Extra food from Alemany is taken to the Free Farm at Gough and Eddy (thefreefarm.blogspot.com), which hands out free produce every week — though that 1/3-acre farm is set to close later this year to make room for a new development including a church, community space, and housing units to replace a church that was destroyed in a 1995 fire. Veggie Table at Third and Palou in the Bayview also gives out free produce to the community. And there are small-scale commercial ventures like Little City Gardens in the Mission, which sells salad greens and herbs to restaurants and catering companies, and which is setting up an agriculture distibution program for the community.

City policy is changing to make it easier for would-be urban farmers. In 2011, a change in zoning law made it easier for individuals to sell produce grown on private land, and the passage of the Cottage Food Law in January allows private residents to sell minimally processed foods, like homemade pickles.

Currently, state Assemblyman Phil Ting's bill AB 551 has moved to the Senate. It would give tax incentives to private landowners willing to commit their land for at least 10 years to urban farming. And the city of San Francisco has committed funds for a new Urban Agriculture Program with one full-time employee, potentially to fall under Rec and Park — a one-stop resource for urban agriculture.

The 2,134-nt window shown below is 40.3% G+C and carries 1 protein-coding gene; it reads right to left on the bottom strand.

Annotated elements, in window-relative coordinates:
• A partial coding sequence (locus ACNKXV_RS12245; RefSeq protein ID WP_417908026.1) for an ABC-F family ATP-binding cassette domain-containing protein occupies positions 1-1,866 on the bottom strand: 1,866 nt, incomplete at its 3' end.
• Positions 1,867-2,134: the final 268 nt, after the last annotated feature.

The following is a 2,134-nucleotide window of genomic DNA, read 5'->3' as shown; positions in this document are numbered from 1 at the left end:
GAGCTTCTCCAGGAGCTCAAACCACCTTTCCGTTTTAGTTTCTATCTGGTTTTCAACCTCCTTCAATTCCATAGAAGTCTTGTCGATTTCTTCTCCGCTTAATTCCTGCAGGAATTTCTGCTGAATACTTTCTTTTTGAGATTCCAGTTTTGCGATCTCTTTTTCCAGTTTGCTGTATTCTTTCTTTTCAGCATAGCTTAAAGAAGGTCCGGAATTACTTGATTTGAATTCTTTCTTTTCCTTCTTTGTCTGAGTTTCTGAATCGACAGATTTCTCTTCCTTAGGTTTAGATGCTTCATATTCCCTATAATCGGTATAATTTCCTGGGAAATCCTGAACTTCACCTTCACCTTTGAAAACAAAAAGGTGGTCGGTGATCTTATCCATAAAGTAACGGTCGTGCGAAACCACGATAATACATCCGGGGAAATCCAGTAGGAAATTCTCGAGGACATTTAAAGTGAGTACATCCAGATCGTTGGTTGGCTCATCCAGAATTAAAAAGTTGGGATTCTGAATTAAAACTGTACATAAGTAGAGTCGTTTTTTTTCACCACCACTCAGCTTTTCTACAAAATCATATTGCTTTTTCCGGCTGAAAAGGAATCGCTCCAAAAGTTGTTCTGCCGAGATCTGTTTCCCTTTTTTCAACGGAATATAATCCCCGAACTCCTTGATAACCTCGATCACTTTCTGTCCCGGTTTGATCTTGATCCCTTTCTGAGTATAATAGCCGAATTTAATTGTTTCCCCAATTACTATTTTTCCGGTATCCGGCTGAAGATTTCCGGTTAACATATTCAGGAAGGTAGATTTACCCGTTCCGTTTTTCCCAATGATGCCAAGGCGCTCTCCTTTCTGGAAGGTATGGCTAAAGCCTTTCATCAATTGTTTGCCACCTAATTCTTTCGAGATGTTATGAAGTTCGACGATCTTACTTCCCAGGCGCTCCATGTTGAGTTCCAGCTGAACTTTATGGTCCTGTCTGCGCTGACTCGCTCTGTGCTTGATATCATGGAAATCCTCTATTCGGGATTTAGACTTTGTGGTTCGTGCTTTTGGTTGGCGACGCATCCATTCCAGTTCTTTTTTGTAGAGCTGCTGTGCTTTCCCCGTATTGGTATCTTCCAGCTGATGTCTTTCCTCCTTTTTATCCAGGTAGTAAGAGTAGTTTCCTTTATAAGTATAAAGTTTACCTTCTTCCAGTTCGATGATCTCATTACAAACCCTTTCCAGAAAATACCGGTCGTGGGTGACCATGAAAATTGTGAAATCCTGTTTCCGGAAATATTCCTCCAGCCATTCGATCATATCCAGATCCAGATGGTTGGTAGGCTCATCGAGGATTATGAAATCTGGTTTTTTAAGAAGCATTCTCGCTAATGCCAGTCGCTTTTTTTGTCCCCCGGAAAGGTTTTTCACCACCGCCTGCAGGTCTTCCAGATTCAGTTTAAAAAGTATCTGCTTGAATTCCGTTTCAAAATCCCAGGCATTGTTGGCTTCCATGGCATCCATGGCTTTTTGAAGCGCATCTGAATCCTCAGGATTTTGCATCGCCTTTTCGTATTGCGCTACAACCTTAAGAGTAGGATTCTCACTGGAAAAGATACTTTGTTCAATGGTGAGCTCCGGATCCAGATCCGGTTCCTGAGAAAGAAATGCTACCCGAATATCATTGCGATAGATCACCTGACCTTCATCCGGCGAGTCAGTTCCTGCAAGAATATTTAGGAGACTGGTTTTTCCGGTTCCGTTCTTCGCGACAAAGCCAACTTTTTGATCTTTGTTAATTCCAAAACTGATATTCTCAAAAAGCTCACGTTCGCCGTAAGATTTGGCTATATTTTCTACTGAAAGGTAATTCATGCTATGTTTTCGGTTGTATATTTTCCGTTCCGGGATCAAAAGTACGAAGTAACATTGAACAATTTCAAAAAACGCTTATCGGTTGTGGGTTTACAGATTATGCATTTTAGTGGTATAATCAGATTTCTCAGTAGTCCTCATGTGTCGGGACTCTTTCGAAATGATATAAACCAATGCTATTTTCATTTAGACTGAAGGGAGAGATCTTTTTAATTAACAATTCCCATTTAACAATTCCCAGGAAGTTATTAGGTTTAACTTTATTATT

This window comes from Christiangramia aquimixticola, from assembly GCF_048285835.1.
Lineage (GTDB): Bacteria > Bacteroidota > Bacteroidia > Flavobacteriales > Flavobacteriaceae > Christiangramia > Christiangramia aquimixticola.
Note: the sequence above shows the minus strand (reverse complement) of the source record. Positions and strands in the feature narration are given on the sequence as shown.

Of course, San Francisco will never come close to the urban farming initiatives of cities like Detroit, Philadelphia, and even Oakland — the cost of land here is just too high. And pocket farms will never be able to provide enough food for the city's population. But they can educate school groups and individuals about where food comes from, provide fresh produce to communities that need it, serve as neighborhood hubs where volunteers can get their hands dirty outdoors for a few hours a week ... and maybe prove that crops and condos can co-exist.

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Robert la Bohème
Robert la Bohème

To bring in new soil in raised beds, because the dirt in San Francisco is full of lead from all the paint that's come off the buildings over the years. Beyond that, to do it wherever you can. I live near that farm and am still not sure what the issue was. Someone owns the land don't they? It's their land, isn't it? If they're building the farm's gotta go, doesn't it?

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